Blue Fronted Amazon

Blue Fronted Amazon

General Info:          

            One of the most popular types of Amazon in the U.S. is the Blue-Fronted Amazon. There are many types of Amazon parrots. Yellow-Headed, Orange-winged, and the Lilacine Amazons, and these are but a few of the many many different species of Amazon. All Amazons are predominately green, with different accent colors depending on the species. The Blue-Fronted is distinct with it's characteristic blue feathering near the beak of the bird. One very neat thing about this particular bird is the uniqueness of the feathers covering the bird's head. The bird's body is primarily green. The head has a bit of green as well, but the colors that stand out are the yellow and blue. Here is where the bird is unique. The portion of the birds head that is covered in either blue or yellow feathering is totally different in each individual bird. One bird could have a large portion of its face covered in yellow feathers with only a small splash of blue feathering. Another bird of the same species could have very little yellow feathering and a large area of blue feathers near the beak. Blue feathers can even extend down the neck of the bird toward its chest. The feet and beak are a gray-black color and the eyes are an orange-yellow.

            This bird inhabits part of Brazil, Bolivia, Paraguay and Argentina. Although their habitat is being destroyed by deforestation at an alarming rate, these birds are actually not endangered. They feed on crops if they happen to come upon one on their quest for sustenance and have actually become a bit of a nuisance to farmers. Some farmers, such as those in Argentina, actually kill the Blue-Fronted Amazon in an attempt to lesson the damage they do to their crops.

            The Blue-Fronted Amazon is an amazingly wonderful pet, but you really have to make sure you are the right person to own one. It must be kept in mind that they can be extremely noisy. Most often they will sow their wild oats in the early morning as they wake up and greet the day, and just before bed as they ready themselves for a long night of slumber. They also tend to become attached to one person. It is possible to train your bird so they interact with other members of the household without becoming aggressive, but the bird will most definitely still be a one-person bird, staying very attached to their "mom" or "dad". Males, especially, can become extremely possessive of their chosen human and be quite aggressive to other people. One example of their boundless love is my grandmother and her bird "Gus". He chose her as his "master" and loved her so much that in the event that she became ill, he also stopped eating and took ill as well. Although they are birds, they too have a love that is very deep and real.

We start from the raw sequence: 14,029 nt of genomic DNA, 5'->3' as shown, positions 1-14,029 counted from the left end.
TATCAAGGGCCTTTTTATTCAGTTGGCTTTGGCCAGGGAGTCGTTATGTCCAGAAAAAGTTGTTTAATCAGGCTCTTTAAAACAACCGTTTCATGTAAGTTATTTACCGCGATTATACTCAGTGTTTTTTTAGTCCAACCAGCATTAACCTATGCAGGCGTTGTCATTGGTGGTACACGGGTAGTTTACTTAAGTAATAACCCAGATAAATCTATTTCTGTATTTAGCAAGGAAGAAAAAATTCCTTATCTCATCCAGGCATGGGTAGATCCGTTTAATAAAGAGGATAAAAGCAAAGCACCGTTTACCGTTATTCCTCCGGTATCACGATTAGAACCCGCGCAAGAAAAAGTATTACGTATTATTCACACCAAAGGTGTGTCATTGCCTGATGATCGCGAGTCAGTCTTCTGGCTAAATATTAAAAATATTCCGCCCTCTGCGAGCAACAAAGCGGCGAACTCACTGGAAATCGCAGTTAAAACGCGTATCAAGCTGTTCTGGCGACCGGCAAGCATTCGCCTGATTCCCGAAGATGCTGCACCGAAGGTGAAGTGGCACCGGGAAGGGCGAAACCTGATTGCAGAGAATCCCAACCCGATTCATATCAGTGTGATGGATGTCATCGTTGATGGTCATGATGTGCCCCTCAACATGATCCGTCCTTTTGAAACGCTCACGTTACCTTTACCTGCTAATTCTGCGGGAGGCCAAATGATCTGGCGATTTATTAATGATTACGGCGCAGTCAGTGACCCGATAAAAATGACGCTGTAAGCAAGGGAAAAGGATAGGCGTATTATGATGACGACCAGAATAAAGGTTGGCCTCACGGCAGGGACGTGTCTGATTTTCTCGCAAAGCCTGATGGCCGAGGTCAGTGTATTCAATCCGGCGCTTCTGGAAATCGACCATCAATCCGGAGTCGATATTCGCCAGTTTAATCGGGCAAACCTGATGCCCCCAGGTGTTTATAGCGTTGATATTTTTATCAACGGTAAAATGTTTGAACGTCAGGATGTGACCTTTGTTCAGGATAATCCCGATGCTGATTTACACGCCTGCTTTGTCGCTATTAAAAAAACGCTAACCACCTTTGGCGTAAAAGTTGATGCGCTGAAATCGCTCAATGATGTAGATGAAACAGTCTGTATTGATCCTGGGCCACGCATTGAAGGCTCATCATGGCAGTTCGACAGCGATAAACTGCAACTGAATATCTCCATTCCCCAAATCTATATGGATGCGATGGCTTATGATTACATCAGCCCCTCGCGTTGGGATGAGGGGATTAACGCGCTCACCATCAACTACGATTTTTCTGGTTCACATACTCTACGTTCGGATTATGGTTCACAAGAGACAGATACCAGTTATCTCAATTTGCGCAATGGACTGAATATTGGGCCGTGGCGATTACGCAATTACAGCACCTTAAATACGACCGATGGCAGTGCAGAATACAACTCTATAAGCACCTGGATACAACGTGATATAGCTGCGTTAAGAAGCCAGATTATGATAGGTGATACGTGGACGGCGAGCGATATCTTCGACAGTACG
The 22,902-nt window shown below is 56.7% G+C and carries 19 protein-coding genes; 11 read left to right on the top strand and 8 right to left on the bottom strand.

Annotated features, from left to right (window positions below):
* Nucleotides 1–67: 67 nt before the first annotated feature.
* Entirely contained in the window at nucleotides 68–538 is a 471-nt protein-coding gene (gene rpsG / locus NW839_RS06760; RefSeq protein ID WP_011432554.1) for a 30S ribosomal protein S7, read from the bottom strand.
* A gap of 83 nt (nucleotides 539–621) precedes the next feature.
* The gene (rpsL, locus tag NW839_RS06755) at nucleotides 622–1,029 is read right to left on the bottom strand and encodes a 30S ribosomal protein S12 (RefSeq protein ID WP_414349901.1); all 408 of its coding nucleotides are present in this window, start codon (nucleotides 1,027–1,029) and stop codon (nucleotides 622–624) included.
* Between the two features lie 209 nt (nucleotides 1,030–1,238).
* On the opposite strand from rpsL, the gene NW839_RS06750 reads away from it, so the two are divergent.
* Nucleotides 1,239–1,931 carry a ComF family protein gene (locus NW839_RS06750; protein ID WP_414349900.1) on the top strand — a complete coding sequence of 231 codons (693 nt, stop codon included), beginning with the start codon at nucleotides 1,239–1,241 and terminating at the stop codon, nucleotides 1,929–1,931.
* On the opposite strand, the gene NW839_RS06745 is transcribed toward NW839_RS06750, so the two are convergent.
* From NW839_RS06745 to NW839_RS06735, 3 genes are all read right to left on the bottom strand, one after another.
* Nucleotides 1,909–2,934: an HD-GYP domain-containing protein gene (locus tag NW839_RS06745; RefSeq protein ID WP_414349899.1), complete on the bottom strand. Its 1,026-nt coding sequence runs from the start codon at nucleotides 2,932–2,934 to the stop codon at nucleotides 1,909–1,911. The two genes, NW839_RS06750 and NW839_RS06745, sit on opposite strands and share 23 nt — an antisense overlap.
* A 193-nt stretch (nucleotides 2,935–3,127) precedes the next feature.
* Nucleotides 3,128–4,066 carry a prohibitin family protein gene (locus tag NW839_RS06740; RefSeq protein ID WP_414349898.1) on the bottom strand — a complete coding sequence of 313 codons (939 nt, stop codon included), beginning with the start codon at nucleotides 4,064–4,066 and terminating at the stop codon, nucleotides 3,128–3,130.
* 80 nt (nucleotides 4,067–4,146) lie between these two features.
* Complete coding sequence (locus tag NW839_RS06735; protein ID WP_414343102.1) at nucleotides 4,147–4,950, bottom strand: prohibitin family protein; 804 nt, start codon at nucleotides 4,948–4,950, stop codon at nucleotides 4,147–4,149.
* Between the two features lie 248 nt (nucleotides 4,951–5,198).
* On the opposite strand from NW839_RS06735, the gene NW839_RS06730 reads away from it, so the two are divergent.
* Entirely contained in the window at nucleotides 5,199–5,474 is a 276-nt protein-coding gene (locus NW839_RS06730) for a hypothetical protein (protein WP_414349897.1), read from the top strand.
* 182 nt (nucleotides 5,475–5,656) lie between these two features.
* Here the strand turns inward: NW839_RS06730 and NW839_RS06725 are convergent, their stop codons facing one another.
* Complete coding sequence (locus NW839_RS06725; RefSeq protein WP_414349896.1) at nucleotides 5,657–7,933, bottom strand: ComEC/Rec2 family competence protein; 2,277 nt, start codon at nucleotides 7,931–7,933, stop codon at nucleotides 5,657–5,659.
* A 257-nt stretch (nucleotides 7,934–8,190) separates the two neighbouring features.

Train-ability: These birds are exceptionally intelligent and quite easily trained. They are ranked as very high on the list of "talkers" (A few spaces down from the African Grey) and are capable of learning many words. There are some that don't say any words, some that say hundreds of words, and some that only mimic noises or music. It really depends on the individual bird as to what type of vocal capabilities they will have.

Size:  They grow to a bit over a foot in length and weigh about one pound

Lifespan:

They're believed to have an average lifespan of about 60 years.

Dietary Needs:

Because of a problem with obesity, these birds are especially in need of a strictly monitored diet. Limit the amount of seeds in the diet, as these tend to be very high in fat. Seeds can be given as a treat on occasion. A nice nutritious pellet is recommended, supplemented daily by lots of fresh fruits and vegetables (never feed food that are toxic to birds, such as avocado). Sprouts are a great snack. Fresh water should be provided daily as well.

Common Diseases and ailments:

·                     Obesity

·                     Toxicity by ingestion of metals

·                     Bacterial and fungal infections

·                     Psittacosis

·                     Feather-picking

Cage Size:

We would suggest a cage no smaller than 32 x 23 
Of course larger is better as with most birds. The Blue-front amazon needs plenty of exercise to combat obesity so a large cage with lots of toys and stuff to climb on is preferred.

 

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